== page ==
Biden Admin Tries to Justify ‘Constant Pestering’ of Big Tech to Censor in New SCOTUS Case

News & Politics

An exchange between a U.S. Supreme Court justice and a U.S. Deputy Solicitor General unveiled the Biden administration’s utter disregard for free speech. 

Justice Samuel Alito challenged U.S. Deputy Solicitor General Brian Fletcher, who argued the federal government’s case during oral arguments for the free speech case Murthy v. Missouri on Monday. While Fletcher seemed to argue that a person’s access to his First Amendment rights is partially dependent on circumstances, the justice had a different view. 

Alito accused the federal government of using “constant pestering” to coerce Facebook and other Big Tech platforms to censor content, noting that such behavior would be considered unacceptable if targeted at print media. Ultimately, Alito argued, “the federal government has got Section 230 and antitrust in its pocket,” so “these big clubs” can help it treat Facebook et al. “like they’re subordinates.”

Section 230 allows social media companies to be absolved from liability for what users post on their platforms. It can also be used, however, as a cudgel by government to pressure tech companies into censoring certain content. 

Alito not only highlighted the issue of antitrust and Section 230, but also the fact that the federal government seemed to argue that states do not have First Amendment rights. When pressed on the matter, Fletcher acknowledged the free speech rights of state officials and claimed that state attorneys general should not litigate on behalf of their own citizens’ free speech rights, since in this particular case,  “[the U.S. government] think[s] that’s an end run around the limit on … standing.”

When Alito challenged Fletcher as to whether print media is “on the same team as the federal government, partners,” as social media appeared to be, the U.S. Deputy Solicitor General made a disturbing argument. “So potentially in the context of an effort to get Americans vaccinated during a once-in-a-lifetime pandemic,” he said. “There was a concern that Americans were getting their news about the vaccine from these platforms” and receiving “bad information.” 

Fletcher argued that even the social media companies recognized their “responsibility” to provide what the government deemed accurate information, and insisted that government-media partnerships are not unusual or problematic, despite the Constitutional emphasis on a free press. He did not address the fact that social media is essentially the public town square now and even seemingly argued that government pressure to censor information and violate free speech rights is permissible in a health emergency.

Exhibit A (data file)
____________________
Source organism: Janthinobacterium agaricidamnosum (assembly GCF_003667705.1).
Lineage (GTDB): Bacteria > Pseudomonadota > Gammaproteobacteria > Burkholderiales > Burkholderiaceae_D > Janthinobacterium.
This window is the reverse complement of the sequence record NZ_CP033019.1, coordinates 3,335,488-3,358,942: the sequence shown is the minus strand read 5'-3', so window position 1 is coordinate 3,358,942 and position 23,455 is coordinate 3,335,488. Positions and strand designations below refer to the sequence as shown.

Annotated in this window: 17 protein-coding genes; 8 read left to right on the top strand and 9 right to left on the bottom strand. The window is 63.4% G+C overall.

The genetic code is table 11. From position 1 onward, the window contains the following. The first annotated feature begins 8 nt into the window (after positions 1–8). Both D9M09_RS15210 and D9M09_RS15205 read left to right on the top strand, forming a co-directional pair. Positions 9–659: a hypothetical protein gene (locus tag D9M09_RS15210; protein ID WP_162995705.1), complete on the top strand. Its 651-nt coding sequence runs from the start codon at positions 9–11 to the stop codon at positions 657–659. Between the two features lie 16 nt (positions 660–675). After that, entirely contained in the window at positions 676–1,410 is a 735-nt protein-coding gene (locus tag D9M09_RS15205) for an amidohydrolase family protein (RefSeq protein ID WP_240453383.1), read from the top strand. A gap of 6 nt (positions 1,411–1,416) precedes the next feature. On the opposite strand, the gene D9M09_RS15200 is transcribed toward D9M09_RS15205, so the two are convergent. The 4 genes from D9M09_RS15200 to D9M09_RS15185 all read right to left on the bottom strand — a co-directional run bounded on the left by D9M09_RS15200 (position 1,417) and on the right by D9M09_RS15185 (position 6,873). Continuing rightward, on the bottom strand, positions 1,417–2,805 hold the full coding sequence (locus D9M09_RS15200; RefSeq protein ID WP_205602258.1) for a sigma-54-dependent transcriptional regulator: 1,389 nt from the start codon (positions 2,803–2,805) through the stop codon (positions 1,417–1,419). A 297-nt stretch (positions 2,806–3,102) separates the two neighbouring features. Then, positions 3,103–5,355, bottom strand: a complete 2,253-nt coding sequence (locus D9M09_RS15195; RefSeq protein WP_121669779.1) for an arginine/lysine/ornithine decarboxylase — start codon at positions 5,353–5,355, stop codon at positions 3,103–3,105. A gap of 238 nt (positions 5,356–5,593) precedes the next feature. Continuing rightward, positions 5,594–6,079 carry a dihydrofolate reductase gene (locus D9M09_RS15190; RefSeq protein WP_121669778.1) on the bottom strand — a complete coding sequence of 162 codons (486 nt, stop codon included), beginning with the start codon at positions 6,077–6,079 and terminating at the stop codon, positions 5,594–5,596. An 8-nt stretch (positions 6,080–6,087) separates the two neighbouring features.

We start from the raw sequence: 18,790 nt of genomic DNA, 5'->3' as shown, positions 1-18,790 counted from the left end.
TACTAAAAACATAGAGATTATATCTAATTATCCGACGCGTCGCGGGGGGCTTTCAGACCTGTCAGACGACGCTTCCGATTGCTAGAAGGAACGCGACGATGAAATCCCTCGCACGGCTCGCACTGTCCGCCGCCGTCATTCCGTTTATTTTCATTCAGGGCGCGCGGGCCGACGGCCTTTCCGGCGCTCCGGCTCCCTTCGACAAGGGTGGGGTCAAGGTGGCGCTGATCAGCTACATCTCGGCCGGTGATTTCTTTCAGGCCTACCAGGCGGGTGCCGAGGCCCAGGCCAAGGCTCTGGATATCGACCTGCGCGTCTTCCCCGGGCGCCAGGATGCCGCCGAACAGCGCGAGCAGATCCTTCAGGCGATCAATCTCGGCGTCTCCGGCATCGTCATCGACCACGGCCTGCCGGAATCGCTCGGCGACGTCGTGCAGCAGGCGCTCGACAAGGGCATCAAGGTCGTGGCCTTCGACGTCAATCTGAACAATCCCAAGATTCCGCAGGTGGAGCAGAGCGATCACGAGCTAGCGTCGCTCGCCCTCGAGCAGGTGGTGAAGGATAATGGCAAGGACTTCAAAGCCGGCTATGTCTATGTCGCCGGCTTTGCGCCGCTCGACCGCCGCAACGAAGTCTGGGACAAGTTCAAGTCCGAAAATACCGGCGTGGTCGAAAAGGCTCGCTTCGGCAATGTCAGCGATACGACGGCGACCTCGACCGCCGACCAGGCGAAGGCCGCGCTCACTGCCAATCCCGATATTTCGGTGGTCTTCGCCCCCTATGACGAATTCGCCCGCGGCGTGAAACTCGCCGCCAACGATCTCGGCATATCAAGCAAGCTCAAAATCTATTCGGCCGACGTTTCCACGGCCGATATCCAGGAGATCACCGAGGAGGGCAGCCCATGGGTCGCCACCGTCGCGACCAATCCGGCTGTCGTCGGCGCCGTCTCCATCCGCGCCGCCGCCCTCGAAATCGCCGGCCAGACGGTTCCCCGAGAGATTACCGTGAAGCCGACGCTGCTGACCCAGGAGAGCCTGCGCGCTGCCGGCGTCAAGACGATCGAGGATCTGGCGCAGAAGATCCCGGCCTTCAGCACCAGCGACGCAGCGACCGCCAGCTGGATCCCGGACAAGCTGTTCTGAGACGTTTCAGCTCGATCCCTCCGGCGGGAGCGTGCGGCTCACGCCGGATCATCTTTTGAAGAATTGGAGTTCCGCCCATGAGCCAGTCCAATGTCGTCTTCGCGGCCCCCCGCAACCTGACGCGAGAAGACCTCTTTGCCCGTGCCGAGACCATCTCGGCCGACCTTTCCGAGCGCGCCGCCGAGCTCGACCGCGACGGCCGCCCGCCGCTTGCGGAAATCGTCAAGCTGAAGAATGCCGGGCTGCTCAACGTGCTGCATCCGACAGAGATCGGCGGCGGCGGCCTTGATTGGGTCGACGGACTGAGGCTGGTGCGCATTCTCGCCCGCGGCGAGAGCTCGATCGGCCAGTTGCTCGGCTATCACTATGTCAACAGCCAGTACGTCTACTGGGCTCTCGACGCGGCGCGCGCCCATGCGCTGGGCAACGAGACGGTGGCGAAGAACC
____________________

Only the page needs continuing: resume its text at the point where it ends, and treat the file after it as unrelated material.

“The platforms [were] not being transparent about the scope of the problem,” Fletcher complained, trying to justify the “anger” government officials displayed toward tech executives whom they thought were not censoring enough.

Alito suggested that the idea that government officials can “call [media] up and curse them out and say … why don’t we be partners” and hypothetically allow government to edit content beforehand is problematic. Yet that would seem to have been the attitude of the federal government and particularly the Biden administration when dealing with Big Tech companies.

The complaint filed for Murthy v. Missouri cited MRC Free Speech America’s unique and exclusive CensorTrack.org research.

Conservatives are under attack. Contact your representatives and demand that Big Tech be held to account to mirror the First Amendment while providing transparency and an equal footing for conservatives. If you have been censored, contact us at the Media Research Center contact form, and help us hold Big Tech accountable.

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